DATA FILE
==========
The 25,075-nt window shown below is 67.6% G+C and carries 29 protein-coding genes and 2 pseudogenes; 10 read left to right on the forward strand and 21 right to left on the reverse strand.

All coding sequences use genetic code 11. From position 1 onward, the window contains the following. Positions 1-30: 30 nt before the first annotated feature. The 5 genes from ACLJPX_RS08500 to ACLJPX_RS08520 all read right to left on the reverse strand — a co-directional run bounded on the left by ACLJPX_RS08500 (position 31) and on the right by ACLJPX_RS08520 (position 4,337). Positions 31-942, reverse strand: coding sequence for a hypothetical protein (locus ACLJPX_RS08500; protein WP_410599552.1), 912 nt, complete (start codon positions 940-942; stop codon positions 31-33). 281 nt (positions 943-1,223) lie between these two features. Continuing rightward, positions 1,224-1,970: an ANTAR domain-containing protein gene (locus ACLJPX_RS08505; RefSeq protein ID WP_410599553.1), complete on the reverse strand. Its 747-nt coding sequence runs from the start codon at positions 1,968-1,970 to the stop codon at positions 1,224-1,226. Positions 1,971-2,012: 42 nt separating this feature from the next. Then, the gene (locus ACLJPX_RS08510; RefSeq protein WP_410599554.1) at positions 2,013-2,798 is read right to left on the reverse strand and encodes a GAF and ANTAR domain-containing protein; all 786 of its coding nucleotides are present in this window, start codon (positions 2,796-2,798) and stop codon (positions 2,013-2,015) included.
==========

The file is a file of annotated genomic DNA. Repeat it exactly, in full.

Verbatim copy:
The 25,075-nt window shown below is 67.6% G+C and carries 29 protein-coding genes and 2 pseudogenes; 10 read left to right on the forward strand and 21 right to left on the reverse strand.

All coding sequences use genetic code 11. From position 1 onward, the window contains the following. Positions 1-30: 30 nt before the first annotated feature. The 5 genes from ACLJPX_RS08500 to ACLJPX_RS08520 all read right to left on the reverse strand — a co-directional run bounded on the left by ACLJPX_RS08500 (position 31) and on the right by ACLJPX_RS08520 (position 4,337). Positions 31-942, reverse strand: coding sequence for a hypothetical protein (locus ACLJPX_RS08500; protein WP_410599552.1), 912 nt, complete (start codon positions 940-942; stop codon positions 31-33). 281 nt (positions 943-1,223) lie between these two features. Continuing rightward, positions 1,224-1,970: an ANTAR domain-containing protein gene (locus ACLJPX_RS08505; RefSeq protein ID WP_410599553.1), complete on the reverse strand. Its 747-nt coding sequence runs from the start codon at positions 1,968-1,970 to the stop codon at positions 1,224-1,226. Positions 1,971-2,012: 42 nt separating this feature from the next. Then, the gene (locus ACLJPX_RS08510; RefSeq protein WP_410599554.1) at positions 2,013-2,798 is read right to left on the reverse strand and encodes a GAF and ANTAR domain-containing protein; all 786 of its coding nucleotides are present in this window, start codon (positions 2,796-2,798) and stop codon (positions 2,013-2,015) included.